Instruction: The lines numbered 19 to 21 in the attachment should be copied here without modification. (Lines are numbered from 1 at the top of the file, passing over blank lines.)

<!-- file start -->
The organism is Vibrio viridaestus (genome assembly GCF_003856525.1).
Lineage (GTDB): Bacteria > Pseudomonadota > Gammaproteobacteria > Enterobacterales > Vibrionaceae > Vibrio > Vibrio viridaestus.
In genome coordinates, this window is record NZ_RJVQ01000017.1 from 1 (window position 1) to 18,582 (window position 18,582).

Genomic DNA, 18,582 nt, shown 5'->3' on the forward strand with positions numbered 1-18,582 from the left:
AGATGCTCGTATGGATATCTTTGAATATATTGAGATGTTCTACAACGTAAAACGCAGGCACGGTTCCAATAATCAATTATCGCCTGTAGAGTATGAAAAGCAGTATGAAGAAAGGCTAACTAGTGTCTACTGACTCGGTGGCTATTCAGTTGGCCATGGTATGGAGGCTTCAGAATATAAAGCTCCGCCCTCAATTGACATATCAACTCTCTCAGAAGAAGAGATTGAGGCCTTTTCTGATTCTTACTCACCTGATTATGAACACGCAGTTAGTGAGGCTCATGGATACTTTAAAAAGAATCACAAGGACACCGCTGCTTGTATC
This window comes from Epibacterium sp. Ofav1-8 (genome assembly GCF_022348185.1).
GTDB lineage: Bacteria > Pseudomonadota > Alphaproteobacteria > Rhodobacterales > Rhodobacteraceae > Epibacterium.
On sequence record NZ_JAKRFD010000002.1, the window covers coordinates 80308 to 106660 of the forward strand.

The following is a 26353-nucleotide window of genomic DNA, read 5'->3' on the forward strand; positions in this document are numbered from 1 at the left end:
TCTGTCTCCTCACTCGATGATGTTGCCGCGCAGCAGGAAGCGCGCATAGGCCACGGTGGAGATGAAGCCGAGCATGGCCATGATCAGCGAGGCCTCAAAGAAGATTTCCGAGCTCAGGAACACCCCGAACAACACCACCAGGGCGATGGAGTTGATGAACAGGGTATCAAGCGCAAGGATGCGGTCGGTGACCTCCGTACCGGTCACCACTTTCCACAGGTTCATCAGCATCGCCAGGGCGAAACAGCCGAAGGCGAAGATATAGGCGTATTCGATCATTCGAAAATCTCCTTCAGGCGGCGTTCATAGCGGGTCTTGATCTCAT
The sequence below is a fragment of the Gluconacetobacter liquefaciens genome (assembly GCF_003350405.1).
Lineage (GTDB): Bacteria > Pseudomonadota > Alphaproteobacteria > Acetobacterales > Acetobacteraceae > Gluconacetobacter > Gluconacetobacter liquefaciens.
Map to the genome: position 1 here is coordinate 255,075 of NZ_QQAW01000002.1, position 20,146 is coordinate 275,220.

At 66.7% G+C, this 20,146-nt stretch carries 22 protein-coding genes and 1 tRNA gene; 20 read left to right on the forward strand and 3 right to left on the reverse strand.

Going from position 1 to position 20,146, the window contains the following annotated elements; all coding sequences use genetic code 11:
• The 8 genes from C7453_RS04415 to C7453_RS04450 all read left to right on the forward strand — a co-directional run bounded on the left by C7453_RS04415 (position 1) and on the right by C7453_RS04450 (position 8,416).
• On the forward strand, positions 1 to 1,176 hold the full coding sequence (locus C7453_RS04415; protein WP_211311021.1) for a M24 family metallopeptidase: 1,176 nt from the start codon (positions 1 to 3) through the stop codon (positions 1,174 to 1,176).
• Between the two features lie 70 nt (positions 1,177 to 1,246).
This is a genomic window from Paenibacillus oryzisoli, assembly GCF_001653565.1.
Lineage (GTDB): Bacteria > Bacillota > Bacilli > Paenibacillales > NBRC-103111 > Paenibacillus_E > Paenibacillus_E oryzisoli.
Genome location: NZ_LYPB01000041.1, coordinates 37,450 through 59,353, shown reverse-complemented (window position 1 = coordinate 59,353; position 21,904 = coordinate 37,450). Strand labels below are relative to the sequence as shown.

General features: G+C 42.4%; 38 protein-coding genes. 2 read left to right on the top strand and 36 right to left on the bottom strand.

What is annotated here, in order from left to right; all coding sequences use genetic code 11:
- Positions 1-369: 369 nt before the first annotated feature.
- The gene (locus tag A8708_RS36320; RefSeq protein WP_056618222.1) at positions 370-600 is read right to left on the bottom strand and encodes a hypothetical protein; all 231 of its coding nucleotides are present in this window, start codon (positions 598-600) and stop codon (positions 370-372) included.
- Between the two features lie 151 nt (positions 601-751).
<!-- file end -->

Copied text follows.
This is a genomic window from Paenibacillus oryzisoli, assembly GCF_001653565.1.
Lineage (GTDB): Bacteria > Bacillota > Bacilli > Paenibacillales > NBRC-103111 > Paenibacillus_E > Paenibacillus_E oryzisoli.
Genome location: NZ_LYPB01000041.1, coordinates 37,450 through 59,353, shown reverse-complemented (window position 1 = coordinate 59,353; position 21,904 = coordinate 37,450). Strand labels below are relative to the sequence as shown.